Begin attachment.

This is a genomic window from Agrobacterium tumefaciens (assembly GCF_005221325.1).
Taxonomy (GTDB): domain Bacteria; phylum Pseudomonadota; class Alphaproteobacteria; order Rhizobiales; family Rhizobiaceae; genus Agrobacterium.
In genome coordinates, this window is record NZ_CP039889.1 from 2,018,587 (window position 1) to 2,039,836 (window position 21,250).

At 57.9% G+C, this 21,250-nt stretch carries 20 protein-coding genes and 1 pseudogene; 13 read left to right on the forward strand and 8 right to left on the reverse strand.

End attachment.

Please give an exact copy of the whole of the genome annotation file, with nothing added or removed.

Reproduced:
This is a genomic window from Agrobacterium tumefaciens (assembly GCF_005221325.1).
Taxonomy (GTDB): domain Bacteria; phylum Pseudomonadota; class Alphaproteobacteria; order Rhizobiales; family Rhizobiaceae; genus Agrobacterium.
In genome coordinates, this window is record NZ_CP039889.1 from 2,018,587 (window position 1) to 2,039,836 (window position 21,250).

At 57.9% G+C, this 21,250-nt stretch carries 20 protein-coding genes and 1 pseudogene; 13 read left to right on the forward strand and 8 right to left on the reverse strand.